SAN FRANCISCO – San Francisco leaders have retained strict protections for people who are in the country illegally, with clarifications.
The Board of Supervisors voted unanimously on Tuesday for a measure calling for law officers to notify Immigration and Customs Enforcement if a defendant is charged with a violent crime and has been convicted of a violent crime within the past seven years.
The measure also allows leeway for the city's sheriff to consider contacting federal immigration authorities in the cases of defendants charged with a felony if they have been convicted of other crimes in the past.
The vote Tuesday by the Board of Supervisors came nearly a year after a Mexican national was accused of killing a woman along a popular pier. The slaying sparked a national debate on how to handle criminal suspects in the U.S. illegally.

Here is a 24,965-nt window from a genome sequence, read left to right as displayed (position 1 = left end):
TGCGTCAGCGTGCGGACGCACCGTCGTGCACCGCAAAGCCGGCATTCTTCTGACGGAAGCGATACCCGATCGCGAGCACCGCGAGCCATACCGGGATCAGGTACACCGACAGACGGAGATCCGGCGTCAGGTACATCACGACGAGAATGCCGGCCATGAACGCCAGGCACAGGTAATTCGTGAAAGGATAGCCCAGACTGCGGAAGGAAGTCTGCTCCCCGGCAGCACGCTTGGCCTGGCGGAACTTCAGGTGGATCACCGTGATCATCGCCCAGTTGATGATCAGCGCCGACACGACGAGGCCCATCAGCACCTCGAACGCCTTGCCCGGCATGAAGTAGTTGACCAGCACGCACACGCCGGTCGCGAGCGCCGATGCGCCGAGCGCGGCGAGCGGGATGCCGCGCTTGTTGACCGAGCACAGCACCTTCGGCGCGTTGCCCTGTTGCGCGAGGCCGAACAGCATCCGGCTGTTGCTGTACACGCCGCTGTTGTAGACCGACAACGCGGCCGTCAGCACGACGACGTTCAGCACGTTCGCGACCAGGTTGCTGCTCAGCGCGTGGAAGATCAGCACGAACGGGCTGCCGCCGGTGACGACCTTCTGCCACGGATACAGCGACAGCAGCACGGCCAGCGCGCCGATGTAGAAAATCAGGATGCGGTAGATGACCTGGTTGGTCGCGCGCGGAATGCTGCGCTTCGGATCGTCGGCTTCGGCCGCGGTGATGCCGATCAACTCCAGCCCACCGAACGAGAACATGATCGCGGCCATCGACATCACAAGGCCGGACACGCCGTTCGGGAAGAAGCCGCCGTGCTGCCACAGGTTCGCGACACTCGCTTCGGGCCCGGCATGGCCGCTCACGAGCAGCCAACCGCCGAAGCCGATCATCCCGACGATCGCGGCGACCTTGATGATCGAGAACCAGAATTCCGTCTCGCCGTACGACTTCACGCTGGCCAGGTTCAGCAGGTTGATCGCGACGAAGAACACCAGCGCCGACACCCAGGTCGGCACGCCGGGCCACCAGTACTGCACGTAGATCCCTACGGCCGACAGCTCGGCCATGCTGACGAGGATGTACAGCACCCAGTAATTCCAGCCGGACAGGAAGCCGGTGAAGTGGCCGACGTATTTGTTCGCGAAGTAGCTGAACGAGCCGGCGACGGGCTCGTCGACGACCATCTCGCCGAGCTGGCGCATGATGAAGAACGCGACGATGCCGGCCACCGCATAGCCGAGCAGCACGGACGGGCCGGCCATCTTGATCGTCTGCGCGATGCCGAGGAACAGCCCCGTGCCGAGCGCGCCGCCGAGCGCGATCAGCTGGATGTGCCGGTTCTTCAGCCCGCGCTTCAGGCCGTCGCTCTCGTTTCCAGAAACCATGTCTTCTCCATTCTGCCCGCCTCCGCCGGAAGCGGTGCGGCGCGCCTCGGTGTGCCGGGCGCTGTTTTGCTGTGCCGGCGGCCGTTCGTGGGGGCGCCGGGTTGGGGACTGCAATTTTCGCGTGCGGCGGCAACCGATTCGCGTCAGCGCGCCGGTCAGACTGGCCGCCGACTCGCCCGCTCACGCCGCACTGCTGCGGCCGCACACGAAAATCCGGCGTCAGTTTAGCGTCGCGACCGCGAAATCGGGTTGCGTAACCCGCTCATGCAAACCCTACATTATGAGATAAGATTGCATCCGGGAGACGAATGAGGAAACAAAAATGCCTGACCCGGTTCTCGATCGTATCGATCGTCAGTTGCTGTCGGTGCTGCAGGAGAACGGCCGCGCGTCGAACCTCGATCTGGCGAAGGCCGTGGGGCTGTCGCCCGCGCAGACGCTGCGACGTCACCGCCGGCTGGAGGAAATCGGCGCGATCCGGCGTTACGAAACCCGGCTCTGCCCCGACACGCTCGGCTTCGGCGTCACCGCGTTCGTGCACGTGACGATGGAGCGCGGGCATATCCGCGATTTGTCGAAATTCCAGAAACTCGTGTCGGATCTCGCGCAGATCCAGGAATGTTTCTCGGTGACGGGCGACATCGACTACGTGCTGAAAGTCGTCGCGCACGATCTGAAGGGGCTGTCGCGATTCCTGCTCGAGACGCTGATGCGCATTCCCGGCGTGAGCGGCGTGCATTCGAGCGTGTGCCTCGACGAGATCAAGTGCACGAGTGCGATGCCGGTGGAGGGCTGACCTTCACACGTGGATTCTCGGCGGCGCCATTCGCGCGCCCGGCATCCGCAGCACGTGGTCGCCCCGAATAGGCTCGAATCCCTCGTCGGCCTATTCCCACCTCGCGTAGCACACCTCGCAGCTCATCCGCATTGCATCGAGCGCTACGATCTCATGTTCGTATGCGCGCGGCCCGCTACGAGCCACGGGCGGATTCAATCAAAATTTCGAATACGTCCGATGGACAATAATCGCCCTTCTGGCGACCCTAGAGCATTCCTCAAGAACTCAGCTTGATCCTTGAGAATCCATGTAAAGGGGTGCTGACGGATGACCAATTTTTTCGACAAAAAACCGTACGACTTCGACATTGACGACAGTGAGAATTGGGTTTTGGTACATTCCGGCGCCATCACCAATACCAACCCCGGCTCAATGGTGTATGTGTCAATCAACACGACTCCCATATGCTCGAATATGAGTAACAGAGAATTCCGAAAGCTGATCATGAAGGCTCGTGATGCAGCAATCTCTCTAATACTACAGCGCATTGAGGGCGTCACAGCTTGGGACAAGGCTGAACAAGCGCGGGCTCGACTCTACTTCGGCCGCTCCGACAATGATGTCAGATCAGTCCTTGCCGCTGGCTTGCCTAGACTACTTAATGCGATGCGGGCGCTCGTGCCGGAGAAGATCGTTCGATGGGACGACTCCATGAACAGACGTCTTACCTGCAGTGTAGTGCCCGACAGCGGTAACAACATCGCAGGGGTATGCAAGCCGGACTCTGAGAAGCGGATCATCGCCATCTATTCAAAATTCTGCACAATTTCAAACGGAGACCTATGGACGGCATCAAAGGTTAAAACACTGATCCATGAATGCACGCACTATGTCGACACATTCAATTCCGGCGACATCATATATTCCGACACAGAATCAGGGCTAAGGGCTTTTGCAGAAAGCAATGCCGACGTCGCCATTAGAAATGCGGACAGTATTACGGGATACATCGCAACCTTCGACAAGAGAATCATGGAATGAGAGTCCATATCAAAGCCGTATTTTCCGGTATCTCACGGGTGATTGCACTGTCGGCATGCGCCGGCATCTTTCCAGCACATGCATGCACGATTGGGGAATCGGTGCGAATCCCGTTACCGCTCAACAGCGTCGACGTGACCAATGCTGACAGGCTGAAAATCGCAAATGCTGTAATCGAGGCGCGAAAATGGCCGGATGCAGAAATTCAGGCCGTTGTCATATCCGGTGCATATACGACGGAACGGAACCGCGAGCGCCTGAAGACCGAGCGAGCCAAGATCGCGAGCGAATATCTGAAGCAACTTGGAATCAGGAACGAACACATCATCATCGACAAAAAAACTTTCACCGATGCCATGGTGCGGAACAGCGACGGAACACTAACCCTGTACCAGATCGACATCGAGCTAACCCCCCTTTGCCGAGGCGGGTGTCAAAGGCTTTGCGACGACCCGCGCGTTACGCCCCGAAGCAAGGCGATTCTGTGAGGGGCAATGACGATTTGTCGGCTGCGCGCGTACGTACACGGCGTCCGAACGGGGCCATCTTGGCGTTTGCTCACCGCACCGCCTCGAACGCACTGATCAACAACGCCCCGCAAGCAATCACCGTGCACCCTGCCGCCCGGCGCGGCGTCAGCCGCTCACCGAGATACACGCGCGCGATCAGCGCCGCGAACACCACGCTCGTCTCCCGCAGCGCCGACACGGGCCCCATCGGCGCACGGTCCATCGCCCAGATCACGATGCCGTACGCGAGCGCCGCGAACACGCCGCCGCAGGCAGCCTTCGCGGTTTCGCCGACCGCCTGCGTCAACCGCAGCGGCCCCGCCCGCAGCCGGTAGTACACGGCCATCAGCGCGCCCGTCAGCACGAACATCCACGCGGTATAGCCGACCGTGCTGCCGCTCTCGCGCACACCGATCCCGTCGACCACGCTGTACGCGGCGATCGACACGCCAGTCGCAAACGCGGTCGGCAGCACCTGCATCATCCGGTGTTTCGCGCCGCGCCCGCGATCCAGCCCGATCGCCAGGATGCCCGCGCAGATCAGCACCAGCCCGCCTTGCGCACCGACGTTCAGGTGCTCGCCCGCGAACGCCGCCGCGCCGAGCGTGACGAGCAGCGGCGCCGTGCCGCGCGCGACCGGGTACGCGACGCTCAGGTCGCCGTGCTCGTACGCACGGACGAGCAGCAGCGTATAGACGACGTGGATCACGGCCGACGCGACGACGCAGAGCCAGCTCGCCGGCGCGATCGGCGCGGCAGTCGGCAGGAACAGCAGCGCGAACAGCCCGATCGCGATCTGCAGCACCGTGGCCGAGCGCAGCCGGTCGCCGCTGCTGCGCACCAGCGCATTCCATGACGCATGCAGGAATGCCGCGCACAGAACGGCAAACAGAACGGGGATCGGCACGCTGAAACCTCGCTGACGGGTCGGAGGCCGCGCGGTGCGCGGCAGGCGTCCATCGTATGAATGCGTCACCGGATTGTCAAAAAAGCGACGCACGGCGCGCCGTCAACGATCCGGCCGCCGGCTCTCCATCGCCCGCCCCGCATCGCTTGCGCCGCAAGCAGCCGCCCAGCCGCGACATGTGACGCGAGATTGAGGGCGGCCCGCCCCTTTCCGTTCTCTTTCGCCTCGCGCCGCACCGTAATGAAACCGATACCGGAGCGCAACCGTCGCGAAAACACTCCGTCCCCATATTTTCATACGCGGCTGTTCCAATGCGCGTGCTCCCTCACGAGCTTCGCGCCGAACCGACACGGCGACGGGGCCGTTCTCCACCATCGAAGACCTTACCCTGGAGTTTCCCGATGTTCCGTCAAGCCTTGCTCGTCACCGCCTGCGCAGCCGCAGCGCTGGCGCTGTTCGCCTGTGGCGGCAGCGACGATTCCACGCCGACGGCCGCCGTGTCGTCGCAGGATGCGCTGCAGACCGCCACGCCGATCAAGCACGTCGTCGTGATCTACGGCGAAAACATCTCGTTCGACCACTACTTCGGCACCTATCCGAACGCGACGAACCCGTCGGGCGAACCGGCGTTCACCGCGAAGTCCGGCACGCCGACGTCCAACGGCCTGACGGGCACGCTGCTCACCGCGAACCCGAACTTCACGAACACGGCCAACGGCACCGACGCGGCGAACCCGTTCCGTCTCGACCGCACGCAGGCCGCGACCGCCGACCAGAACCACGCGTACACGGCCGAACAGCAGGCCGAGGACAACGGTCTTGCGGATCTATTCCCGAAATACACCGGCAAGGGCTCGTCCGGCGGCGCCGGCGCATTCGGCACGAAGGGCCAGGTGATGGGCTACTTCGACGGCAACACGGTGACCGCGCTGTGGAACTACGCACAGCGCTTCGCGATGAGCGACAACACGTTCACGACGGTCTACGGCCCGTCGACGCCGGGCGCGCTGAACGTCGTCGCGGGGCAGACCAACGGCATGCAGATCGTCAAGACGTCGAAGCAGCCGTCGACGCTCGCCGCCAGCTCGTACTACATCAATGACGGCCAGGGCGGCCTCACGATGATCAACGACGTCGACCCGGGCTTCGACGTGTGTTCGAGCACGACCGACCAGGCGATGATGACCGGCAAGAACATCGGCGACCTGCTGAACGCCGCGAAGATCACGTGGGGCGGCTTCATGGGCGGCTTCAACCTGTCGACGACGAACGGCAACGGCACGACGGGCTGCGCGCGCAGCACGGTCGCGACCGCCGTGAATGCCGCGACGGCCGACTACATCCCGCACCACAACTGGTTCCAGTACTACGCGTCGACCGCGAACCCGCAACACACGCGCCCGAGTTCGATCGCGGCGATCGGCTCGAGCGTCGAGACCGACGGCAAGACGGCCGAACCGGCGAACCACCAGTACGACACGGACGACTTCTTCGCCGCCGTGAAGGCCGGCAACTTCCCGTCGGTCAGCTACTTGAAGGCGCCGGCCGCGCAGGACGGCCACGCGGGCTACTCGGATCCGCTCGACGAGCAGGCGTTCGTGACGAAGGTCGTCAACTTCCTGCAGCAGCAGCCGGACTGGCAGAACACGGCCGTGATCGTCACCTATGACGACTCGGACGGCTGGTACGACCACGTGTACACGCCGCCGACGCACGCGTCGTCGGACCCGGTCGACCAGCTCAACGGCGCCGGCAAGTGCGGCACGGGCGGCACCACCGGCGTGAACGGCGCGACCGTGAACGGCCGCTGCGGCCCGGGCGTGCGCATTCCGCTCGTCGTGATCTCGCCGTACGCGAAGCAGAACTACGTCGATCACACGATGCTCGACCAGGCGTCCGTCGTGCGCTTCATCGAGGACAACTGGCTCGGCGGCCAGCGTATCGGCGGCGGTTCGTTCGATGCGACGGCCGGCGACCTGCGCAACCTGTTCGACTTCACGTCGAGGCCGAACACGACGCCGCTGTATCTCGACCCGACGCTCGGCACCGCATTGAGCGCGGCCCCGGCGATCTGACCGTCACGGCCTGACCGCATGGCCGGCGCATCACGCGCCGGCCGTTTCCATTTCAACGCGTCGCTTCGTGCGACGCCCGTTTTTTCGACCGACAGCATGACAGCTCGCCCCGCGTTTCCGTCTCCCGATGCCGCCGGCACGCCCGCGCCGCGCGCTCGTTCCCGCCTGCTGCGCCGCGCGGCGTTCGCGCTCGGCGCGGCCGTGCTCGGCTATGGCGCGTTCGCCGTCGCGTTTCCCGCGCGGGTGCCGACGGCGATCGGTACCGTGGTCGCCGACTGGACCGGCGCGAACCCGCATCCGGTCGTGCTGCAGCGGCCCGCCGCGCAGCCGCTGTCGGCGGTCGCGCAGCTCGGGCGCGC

Advocates of sanctuary protections say a clear division between local law enforcement and federal immigration authorities is needed to foster trust. The law dates back to 1989.
The proposal's main sponsor, Supervisor John Avalos, and Sheriff Vicki Hennessy had been deadlocked on the issue for weeks as she sought greater discretion to work with ICE. As a constitutionally elected officer, she does not have to follow board orders.
Immigration advocates cheered the compromise, even as they maintained that local law enforcement should be entirely separate from federal immigration authorities.
The killing of Kate Steinle in July 2015 and the arrest of Juan Francisco Lopez-Sanchez put San Francisco's leaders on the defensive as critics and outside politicians called for a change in the city's sanctuary law.
The sheriff at the time cited the law in defending the release of the man, a repeat drug offender and habitual border-crosser. Then-sheriff Ross Mirkarimi — already embattled over a number of professional and personal gaffes — lost re-election to Hennessey, who said she would have considered greater communication between the city and federal government.
Hennessey said Tuesday that she would not have contacted ICE in the case of Lopez-Sanchez because he was not wanted on a felony.